Loving our enemies is not easy. But, if we preserve in friendship with God, and are never afraid to return to Him again and again, even in our own sinfulness asking for forgiveness of our sins, we can be assured of the grace of God's patience.  "Learn from me" Christ assures us - the perseverance needed to carry our daily crosses and the courage to love and pray for those who might oppose or threaten harm upon us in any way. This is the road to perfection we boldly and courageously take - following Christ who leads the way and says to us, "Follow me".

Feb 12, 2017

Sixth Sunday in Ordinary Time

A child attempts to walk for the first time. In doing so, they must learn to cooperate with the laws of gravity and physics! A young person prepares for their driving test. They must know the laws of the road, but also the laws of courtesy and never to insist on the right of way.  Our respect for the just laws of our nation, are aimed towards helping us respect the dignity of each person, the expectation of hospitality and equality.

There are also laws written into the very fabric of nature that guard the essential foundation of human life itself, the nature of the human family, the role of the sexes, the responsibilities and expectation of married life and the duties of being a father or a motherhood.  

Within these relationships, we are also given the hidden law of conscience; an inner voice that longs to be guided in the direction that God’s eternal truth so that our choices will come to reflect the design of our Creator in all my relationships.

Through His Word, spoken to us through Christ and echoed through His Church, God also reveals a moral law to guide our basic relationships with each other - it is God's law of love, given to us to protect us from selfishness and the disorders of pride, lust, rage and jealousy.

God has given us particular laws of behavior, not to curtail our freedom, nor to punish us but instead to help build up and re-establish the right and balanced relationship we should have with him and one another.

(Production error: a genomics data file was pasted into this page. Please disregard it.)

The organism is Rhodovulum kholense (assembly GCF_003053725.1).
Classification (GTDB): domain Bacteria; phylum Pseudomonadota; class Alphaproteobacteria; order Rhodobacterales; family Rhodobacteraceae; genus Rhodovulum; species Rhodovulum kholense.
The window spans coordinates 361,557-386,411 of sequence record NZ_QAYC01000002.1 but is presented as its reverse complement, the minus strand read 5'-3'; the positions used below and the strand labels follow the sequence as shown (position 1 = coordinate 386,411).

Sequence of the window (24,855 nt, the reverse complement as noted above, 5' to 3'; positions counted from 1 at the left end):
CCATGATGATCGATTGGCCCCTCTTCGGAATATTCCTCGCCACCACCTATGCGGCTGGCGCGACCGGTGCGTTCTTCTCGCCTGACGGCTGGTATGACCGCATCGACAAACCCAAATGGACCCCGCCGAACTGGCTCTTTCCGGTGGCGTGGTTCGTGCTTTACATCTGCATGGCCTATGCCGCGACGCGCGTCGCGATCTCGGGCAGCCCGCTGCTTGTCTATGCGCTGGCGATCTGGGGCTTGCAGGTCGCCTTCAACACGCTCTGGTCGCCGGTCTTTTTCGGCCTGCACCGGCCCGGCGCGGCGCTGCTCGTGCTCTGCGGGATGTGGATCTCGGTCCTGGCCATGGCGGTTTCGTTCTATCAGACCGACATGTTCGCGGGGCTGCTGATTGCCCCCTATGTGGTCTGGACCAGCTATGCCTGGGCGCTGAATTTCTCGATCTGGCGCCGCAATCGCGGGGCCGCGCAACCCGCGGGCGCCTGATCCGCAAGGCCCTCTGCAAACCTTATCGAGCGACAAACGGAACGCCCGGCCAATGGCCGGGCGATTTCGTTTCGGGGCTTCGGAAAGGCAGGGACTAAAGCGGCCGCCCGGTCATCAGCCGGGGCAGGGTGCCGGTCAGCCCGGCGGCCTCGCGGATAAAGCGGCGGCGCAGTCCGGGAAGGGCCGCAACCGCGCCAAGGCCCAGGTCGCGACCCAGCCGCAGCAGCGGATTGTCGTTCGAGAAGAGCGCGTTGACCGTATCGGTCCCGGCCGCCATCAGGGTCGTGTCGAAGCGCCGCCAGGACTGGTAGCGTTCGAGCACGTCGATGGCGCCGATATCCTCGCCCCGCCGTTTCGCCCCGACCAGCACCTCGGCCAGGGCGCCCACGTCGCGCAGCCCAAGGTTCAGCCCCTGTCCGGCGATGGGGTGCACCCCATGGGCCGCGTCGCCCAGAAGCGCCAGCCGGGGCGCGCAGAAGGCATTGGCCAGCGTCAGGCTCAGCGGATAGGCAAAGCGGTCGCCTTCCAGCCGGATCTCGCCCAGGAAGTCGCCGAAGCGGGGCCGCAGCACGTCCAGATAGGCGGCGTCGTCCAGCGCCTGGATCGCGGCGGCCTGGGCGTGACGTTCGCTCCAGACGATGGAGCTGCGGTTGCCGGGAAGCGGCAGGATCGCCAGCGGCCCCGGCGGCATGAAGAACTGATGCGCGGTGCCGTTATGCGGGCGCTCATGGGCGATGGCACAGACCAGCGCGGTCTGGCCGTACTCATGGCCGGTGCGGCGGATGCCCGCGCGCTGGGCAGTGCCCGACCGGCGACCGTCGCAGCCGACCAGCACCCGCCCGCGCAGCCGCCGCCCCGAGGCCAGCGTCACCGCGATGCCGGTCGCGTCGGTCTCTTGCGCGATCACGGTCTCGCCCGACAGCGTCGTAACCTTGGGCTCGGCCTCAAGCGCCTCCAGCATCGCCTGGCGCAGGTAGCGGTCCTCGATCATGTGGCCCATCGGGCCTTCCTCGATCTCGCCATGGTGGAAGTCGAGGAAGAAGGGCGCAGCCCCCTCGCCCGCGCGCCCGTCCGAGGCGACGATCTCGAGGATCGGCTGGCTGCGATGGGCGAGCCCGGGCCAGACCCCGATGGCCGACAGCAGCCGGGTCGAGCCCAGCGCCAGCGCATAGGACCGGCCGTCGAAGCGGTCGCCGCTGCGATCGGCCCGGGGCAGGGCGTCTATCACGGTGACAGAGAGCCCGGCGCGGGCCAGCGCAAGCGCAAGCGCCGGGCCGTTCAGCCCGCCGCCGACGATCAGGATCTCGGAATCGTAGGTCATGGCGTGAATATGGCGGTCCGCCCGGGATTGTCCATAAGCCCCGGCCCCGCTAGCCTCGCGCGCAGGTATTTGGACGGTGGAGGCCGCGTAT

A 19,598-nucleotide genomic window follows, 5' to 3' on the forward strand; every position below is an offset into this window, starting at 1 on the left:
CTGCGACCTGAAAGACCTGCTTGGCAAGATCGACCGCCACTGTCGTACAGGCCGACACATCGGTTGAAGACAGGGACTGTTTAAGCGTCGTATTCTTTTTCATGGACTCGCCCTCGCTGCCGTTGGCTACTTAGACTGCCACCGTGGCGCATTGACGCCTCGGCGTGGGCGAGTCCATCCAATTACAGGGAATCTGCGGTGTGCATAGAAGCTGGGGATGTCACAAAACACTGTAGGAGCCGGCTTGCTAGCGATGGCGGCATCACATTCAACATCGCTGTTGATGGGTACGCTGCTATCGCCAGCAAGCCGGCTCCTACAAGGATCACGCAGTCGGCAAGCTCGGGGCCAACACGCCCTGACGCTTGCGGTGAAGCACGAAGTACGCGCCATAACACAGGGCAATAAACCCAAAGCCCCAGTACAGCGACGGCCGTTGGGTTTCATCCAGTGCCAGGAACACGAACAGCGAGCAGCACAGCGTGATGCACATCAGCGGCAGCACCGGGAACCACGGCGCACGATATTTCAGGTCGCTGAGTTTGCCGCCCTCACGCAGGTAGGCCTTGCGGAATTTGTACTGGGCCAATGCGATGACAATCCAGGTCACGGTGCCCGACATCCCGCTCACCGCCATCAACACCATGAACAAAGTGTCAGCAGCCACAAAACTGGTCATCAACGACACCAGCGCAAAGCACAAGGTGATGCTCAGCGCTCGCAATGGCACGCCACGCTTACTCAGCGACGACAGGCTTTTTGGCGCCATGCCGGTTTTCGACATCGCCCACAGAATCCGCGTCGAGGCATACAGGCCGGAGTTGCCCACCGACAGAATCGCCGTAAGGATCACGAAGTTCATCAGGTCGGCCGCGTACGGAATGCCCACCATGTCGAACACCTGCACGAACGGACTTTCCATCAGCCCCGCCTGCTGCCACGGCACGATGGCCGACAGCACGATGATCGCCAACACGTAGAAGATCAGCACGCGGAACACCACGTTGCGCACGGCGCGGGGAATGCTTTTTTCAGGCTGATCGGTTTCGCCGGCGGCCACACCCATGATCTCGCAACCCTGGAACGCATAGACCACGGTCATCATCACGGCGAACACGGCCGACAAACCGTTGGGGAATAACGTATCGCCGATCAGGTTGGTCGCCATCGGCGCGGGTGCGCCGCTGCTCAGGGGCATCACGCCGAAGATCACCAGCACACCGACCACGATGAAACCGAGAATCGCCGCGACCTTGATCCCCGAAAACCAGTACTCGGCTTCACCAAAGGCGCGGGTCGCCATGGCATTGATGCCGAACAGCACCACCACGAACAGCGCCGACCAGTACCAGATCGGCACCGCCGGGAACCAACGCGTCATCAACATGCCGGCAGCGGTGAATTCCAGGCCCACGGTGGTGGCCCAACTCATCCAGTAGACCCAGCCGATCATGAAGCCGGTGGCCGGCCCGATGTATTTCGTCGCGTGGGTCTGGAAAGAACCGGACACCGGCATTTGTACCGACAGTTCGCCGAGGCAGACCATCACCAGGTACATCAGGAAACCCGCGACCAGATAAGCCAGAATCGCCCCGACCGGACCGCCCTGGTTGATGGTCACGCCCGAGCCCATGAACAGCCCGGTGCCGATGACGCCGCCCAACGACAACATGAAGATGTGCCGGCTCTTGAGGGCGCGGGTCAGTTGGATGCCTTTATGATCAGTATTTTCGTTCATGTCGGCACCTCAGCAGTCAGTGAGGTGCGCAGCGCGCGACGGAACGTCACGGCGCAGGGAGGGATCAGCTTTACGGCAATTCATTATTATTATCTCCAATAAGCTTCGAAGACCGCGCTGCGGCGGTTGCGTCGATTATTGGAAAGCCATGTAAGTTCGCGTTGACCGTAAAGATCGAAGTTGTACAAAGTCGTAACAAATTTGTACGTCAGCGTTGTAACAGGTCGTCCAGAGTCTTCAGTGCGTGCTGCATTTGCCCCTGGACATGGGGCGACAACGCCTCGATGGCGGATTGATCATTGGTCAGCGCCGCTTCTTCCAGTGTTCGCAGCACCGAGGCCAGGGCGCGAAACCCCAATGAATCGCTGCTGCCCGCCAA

Whereas the laws of the land, the laws of nature, even the laws of gravity can be harsh, uncompromising, even unforgiving, we can be tempted to always think that God's Law and His commandments are too high, to lofty. But let us never forget, God's Law of Mercy and Forgiveness. He makes allowances for our weaknesses and vulnerability. He never misses an opportunity to encourage us to preserve through the many battles we must often endure, especially in the Sacrament of Reconciliation.  

But Christ would not expect of us anything He would not do himself. That’s why His words about the sacred bond of matrimony, for example, are not simply written words or laws. Christ defines the divine law of married love with every drop of His blood, His very life. Even though we have been unfaithful to him, He will never go back on His word to be faithful to us, even until death.  In short, He will never divorce Himself from us - He loves us in good times, and in back, in sickness and health, He loves us to death - the Law of Sacrificial Love after the manner of Christ himself.

May all our relationships and the sacrifices we too must make, point to and reflect the harmony God intends for all creation. And may His gentle law of love and mercy find a home in our lives reflecting the balance of all good things God has willed for us - for the salvation of our souls and the refreshment of all our relationships through Christ, our Lord.

Feb 4, 2017

5th Sunday in Ordinary Time

Too much salt poisons the flavor. Too much light blinds the eyes. A city too high on a hill becomes unreachable. But the opposite is also true. Too little salt and the food is bland. Too little light and there is darkness. A city placed in a hidden valley is never noticed when you pass by.